Having a proper understanding of what your pistol sights do and how to use them properly can do wonders to help your accuracy in target shooting, competition, and defensive scenarios. In a perfect world we’d be able to acquire sight alignment, sight picture, and put the sights on the target with equal height and equal light showing through the front post and rear sight.

That ideally looks like this:


As you can see, both front and rear sights are the same height with the front post centered between the rear sights allowing the same amount of light to pass on either side. When those sights are placed on your target at your chosen distance, that makes your sight picture.

But, we don’t live in a perfect world, and things rarely go as planned, especially where self-defense is concerned.

In a practical defensive shooting scenario, we may not have enough time to properly align the sights as shown above. Instead, all we can rely on is our training, finding the front sight as quickly as possible, and using our shooting fundamentals.

After all, the closer the bad guy is to you, the less your sights matter because of reaction and having a larger target.

Focus on Front Sight or Target?

There is a lot of debate out there coming from different pistol instructors about if it’s better to focus on the front sight or the target while shooting.

If you’ve been around guns for a while, you’ve likely heard instructors from both camps. Some say to focus on the front sight, others say to focus on the target. Then there are those who will say that there is truth to both.

The best thing, and what most instructors teach, is to focus on the front sight while shooting unless you cannot for some reason like if the target is too close. If the target is right on top of you, you won’t be able to focus on much of anything but the target.

Having said that, while you should focus on the front sight, proper sight picture includes also knowing your target and having the ability to track the target should it start to move while still engaging you.

You should therefore still be able to see the target beyond the front sight.

MULTIPLE TARGETS:

It’s a good idea to practice engaging more than one target. Studies have shown that attackers tend to travel in groups, and if you are ever attacked it’s a good idea to know how to engage more than one target.

Shooting at multiple targets may seem intimidating, but at its very core it is quite simple. Things need to happen in a specific order:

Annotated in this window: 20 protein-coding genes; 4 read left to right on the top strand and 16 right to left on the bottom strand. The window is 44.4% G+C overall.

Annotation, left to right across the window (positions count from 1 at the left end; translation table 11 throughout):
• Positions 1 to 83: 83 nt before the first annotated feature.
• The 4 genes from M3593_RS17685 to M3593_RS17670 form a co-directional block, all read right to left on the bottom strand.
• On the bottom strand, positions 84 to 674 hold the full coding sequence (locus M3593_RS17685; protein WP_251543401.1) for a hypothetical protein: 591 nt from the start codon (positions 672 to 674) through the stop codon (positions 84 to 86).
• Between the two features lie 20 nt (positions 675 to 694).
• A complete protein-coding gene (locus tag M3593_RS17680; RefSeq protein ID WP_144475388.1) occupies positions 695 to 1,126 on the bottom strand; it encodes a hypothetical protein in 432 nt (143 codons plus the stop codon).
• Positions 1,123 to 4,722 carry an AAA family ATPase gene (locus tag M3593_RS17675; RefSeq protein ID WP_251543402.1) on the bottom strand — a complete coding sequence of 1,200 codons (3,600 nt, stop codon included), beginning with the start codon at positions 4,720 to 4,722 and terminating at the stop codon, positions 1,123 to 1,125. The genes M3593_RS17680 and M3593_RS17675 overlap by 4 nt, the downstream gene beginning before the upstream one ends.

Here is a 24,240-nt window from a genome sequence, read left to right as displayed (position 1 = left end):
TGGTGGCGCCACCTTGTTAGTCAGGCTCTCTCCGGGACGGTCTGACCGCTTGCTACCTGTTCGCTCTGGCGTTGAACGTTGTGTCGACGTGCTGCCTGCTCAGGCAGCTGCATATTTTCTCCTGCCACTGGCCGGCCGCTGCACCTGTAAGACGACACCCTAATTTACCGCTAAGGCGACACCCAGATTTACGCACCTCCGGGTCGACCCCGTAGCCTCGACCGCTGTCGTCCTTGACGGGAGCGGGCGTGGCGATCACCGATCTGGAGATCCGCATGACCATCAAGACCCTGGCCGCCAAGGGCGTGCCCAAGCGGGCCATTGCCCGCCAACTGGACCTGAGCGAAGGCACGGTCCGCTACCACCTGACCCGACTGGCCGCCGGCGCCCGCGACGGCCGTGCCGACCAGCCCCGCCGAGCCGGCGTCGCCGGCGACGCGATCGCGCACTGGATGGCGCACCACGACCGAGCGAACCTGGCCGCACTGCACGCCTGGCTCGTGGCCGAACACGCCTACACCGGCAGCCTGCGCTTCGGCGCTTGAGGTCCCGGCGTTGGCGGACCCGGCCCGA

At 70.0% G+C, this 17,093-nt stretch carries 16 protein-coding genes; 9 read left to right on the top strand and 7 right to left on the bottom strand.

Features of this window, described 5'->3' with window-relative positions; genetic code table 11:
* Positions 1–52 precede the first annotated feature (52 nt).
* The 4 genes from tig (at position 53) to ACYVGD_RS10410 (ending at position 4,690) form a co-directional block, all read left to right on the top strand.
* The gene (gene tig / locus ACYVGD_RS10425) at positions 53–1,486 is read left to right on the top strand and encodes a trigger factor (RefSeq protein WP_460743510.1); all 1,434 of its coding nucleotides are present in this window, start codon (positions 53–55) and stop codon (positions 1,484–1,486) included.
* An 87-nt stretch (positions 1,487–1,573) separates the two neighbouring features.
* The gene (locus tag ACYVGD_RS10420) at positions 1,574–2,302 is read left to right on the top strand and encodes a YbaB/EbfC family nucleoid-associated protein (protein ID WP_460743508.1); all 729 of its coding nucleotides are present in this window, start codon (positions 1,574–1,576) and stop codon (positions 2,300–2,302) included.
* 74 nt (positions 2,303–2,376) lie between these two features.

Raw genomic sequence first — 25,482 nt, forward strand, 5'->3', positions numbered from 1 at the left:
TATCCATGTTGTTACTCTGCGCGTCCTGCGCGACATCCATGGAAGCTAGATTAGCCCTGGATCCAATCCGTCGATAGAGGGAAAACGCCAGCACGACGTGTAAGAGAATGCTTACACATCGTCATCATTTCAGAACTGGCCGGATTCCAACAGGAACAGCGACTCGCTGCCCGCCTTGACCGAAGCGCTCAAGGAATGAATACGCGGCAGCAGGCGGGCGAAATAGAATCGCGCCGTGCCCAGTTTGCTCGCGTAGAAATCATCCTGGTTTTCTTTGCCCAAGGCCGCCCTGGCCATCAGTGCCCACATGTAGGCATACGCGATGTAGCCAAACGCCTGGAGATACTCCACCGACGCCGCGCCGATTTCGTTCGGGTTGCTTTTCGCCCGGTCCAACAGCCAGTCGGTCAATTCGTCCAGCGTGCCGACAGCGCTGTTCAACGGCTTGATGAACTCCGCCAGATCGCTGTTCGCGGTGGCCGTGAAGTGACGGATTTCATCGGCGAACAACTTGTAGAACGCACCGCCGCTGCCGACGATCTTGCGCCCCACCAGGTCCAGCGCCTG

1. Awareness of target
  2. Eyes to target
  3. Gun to target/eyes

You must be aware that there is another target that needs to be engaged, then you need to shift your eyes to that target. Finally, you move your muzzle/sights to your eyes, find your front sight, and engage the target.

You can practice this in the comfort of your own home using nothing more than your eyes and your pointer finger.

Become aware that the clock on the wall is now a target, shift your eyes to it, and then extend your arm fully, pointing to it with your trigger finger.

Then, while still pointing at the clock, become aware that your houseplant is your next target, shift your focus/eyes to it, and then move your finger over to it.

If you’re like most people, you’ll be able to point exactly at that target with your finger just a moment after seeing it with your eyes. Your finger should point directly at the clock, plant, or whatever else you want to use.

When you do this with your gun, the same principle applies. The only difference is that the other shooting fundamentals, like your grip, have to remain intact.

ONE EYE OR TWO?

This tip admittedly doesn’t necessarily help your accuracy out in terms of what you may be thinking but it still has importance in the context of defensive shooting, and winning the fight.
Shoot with both eyes open. If you can, that is. Some folks are medically unable to use both eyes when shooting, so this does not apply to them.

There are a few reasons why shooting with both eyes open is better. First, if you’re presented with a threat in real life, you’ll likely respond to that threat by keeping both eyes open, not closing one of them.

Second, you’ll have increased peripheral vision and, therefore, better situational awareness should there be multiple attackers you need to defend against.

There are inherent problems with using both eyes, however. For example, you’ll likely see two guns. You’ll see one gun directly in front of your dominant eye and your aligned sights, and another at a slight angle from your non-dominant eye.

You will probably get to a point where you don’t even notice the second, angled one after practicing for a while. But, it could still trip you up, at least at first.

It should also be said that shooting with both eyes open is generally meant for defensive shooting distances of no more than 15-20 yards away. If you ever need to engage a target further than that, closing the other eye may help.
You won’t always have time to acquire proper sight picture. When you can, it’s great. However, you may also want to practice shooting without your sights, just to make sure you can, as well as figuring out to which distances you can effectively do it.

Read more of the eBook 

TALON eBook Chapter 3: Proper Use of Sights

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